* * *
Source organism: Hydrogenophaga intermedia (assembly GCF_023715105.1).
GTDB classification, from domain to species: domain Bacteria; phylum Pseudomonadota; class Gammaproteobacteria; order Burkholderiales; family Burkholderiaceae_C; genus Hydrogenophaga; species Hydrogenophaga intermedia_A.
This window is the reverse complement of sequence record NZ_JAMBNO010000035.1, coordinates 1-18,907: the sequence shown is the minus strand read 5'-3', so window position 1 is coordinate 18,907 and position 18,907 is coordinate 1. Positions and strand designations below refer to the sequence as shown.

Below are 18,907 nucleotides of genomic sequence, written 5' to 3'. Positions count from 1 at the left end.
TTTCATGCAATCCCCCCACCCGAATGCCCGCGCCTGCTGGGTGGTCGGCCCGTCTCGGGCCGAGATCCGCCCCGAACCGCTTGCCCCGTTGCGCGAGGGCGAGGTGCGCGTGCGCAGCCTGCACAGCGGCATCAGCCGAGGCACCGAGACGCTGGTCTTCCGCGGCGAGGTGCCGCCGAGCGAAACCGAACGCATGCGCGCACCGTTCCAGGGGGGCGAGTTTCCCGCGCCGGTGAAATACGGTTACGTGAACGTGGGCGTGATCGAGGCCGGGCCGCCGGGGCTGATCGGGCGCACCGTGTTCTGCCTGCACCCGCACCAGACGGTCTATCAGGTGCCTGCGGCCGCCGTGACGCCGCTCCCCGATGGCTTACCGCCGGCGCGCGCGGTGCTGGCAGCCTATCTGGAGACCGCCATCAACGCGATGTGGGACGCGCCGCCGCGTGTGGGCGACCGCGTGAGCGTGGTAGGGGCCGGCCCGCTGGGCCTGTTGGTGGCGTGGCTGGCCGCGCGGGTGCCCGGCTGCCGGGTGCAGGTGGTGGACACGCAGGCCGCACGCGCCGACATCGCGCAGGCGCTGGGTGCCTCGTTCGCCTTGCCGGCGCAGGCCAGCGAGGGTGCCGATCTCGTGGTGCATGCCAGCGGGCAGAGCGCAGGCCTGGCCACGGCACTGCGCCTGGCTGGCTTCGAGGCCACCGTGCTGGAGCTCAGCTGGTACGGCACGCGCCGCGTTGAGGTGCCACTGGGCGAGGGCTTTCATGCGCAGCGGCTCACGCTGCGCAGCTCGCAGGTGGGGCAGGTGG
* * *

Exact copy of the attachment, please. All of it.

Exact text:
Source organism: Hydrogenophaga intermedia (assembly GCF_023715105.1).
GTDB classification, from domain to species: domain Bacteria; phylum Pseudomonadota; class Gammaproteobacteria; order Burkholderiales; family Burkholderiaceae_C; genus Hydrogenophaga; species Hydrogenophaga intermedia_A.
This window is the reverse complement of sequence record NZ_JAMBNO010000035.1, coordinates 1-18,907: the sequence shown is the minus strand read 5'-3', so window position 1 is coordinate 18,907 and position 18,907 is coordinate 1. Positions and strand designations below refer to the sequence as shown.

Below are 18,907 nucleotides of genomic sequence, written 5' to 3'. Positions count from 1 at the left end.
TTTCATGCAATCCCCCCACCCGAATGCCCGCGCCTGCTGGGTGGTCGGCCCGTCTCGGGCCGAGATCCGCCCCGAACCGCTTGCCCCGTTGCGCGAGGGCGAGGTGCGCGTGCGCAGCCTGCACAGCGGCATCAGCCGAGGCACCGAGACGCTGGTCTTCCGCGGCGAGGTGCCGCCGAGCGAAACCGAACGCATGCGCGCACCGTTCCAGGGGGGCGAGTTTCCCGCGCCGGTGAAATACGGTTACGTGAACGTGGGCGTGATCGAGGCCGGGCCGCCGGGGCTGATCGGGCGCACCGTGTTCTGCCTGCACCCGCACCAGACGGTCTATCAGGTGCCTGCGGCCGCCGTGACGCCGCTCCCCGATGGCTTACCGCCGGCGCGCGCGGTGCTGGCAGCCTATCTGGAGACCGCCATCAACGCGATGTGGGACGCGCCGCCGCGTGTGGGCGACCGCGTGAGCGTGGTAGGGGCCGGCCCGCTGGGCCTGTTGGTGGCGTGGCTGGCCGCGCGGGTGCCCGGCTGCCGGGTGCAGGTGGTGGACACGCAGGCCGCACGCGCCGACATCGCGCAGGCGCTGGGTGCCTCGTTCGCCTTGCCGGCGCAGGCCAGCGAGGGTGCCGATCTCGTGGTGCATGCCAGCGGGCAGAGCGCAGGCCTGGCCACGGCACTGCGCCTGGCTGGCTTCGAGGCCACCGTGCTGGAGCTCAGCTGGTACGGCACGCGCCGCGTTGAGGTGCCACTGGGCGAGGGCTTTCATGCGCAGCGGCTCACGCTGCGCAGCTCGCAGGTGGGGCAGGTGG